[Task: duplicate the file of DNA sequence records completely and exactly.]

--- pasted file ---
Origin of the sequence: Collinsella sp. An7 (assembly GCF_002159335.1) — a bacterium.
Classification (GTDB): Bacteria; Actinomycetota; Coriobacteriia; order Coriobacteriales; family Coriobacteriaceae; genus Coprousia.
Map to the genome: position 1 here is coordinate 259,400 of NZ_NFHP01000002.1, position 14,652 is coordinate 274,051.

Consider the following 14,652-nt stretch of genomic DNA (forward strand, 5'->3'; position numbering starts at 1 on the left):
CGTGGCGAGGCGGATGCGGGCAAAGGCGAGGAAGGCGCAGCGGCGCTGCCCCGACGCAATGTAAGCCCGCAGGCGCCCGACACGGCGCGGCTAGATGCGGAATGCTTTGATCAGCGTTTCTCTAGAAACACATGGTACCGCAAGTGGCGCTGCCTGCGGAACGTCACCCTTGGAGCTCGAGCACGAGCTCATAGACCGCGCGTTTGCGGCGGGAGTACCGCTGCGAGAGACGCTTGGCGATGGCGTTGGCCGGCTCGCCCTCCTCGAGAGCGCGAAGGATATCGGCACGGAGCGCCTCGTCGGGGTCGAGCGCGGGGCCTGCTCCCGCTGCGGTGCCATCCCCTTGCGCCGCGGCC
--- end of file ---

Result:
Origin of the sequence: Collinsella sp. An7 (assembly GCF_002159335.1) — a bacterium.
Classification (GTDB): Bacteria; Actinomycetota; Coriobacteriia; order Coriobacteriales; family Coriobacteriaceae; genus Coprousia.
Map to the genome: position 1 here is coordinate 259,400 of NZ_NFHP01000002.1, position 14,652 is coordinate 274,051.

Consider the following 14,652-nt stretch of genomic DNA (forward strand, 5'->3'; position numbering starts at 1 on the left):
CGTGGCGAGGCGGATGCGGGCAAAGGCGAGGAAGGCGCAGCGGCGCTGCCCCGACGCAATGTAAGCCCGCAGGCGCCCGACACGGCGCGGCTAGATGCGGAATGCTTTGATCAGCGTTTCTCTAGAAACACATGGTACCGCAAGTGGCGCTGCCTGCGGAACGTCACCCTTGGAGCTCGAGCACGAGCTCATAGACCGCGCGTTTGCGGCGGGAGTACCGCTGCGAGAGACGCTTGGCGATGGCGTTGGCCGGCTCGCCCTCCTCGAGAGCGCGAAGGATATCGGCACGGAGCGCCTCGTCGGGGTCGAGCGCGGGGCCTGCTCCCGCTGCGGTGCCATCCCCTTGCGCCGCGGCC